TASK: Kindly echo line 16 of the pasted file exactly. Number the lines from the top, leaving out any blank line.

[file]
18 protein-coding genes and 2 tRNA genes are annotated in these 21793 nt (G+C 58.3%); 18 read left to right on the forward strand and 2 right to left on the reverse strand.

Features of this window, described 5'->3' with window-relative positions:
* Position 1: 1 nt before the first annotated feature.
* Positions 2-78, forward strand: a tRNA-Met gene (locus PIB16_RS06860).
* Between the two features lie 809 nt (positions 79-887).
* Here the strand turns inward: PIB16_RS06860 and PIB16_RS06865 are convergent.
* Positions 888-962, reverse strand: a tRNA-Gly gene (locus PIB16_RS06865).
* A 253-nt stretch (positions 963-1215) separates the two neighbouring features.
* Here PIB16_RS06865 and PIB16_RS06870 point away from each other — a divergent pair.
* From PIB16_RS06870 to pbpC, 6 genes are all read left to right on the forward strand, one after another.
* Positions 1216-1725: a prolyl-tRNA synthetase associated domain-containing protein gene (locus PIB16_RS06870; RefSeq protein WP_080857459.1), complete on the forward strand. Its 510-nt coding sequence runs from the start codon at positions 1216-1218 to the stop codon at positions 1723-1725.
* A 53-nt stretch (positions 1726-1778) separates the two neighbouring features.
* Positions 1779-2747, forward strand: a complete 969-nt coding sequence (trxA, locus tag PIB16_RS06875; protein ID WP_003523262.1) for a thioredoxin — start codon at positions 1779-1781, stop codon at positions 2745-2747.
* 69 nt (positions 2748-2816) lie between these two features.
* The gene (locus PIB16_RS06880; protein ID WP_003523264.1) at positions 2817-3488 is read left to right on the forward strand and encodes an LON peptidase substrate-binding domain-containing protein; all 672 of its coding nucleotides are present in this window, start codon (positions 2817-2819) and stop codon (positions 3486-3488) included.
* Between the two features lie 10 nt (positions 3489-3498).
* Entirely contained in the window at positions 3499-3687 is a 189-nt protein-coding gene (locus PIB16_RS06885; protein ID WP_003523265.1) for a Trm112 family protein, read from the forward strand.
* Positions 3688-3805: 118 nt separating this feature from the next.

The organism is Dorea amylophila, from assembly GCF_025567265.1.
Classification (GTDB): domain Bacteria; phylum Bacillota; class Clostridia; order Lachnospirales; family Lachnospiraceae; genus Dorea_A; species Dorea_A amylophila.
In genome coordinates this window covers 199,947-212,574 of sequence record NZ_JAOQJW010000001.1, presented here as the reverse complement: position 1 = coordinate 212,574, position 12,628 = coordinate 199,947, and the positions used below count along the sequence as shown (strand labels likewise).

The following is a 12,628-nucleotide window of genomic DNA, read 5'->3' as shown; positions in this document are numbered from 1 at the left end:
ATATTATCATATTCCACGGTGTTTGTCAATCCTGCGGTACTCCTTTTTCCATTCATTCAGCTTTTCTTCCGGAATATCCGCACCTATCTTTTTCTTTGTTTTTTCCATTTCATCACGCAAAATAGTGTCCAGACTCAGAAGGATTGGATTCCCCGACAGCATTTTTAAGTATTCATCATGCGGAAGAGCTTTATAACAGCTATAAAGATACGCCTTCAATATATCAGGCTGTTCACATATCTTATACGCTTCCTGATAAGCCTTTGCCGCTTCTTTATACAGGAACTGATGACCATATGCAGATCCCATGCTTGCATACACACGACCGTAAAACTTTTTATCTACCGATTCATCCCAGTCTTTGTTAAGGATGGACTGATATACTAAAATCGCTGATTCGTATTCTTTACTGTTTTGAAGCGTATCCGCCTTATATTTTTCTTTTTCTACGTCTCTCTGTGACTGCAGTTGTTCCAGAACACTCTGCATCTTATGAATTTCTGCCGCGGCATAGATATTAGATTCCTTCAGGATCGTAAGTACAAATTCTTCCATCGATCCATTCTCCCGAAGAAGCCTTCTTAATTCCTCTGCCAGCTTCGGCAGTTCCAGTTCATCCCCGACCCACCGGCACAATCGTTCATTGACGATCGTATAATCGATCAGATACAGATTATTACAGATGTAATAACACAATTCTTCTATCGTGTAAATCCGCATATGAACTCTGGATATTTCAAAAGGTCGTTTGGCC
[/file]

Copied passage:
* Between the two features lie 10 nt (positions 3489-3498).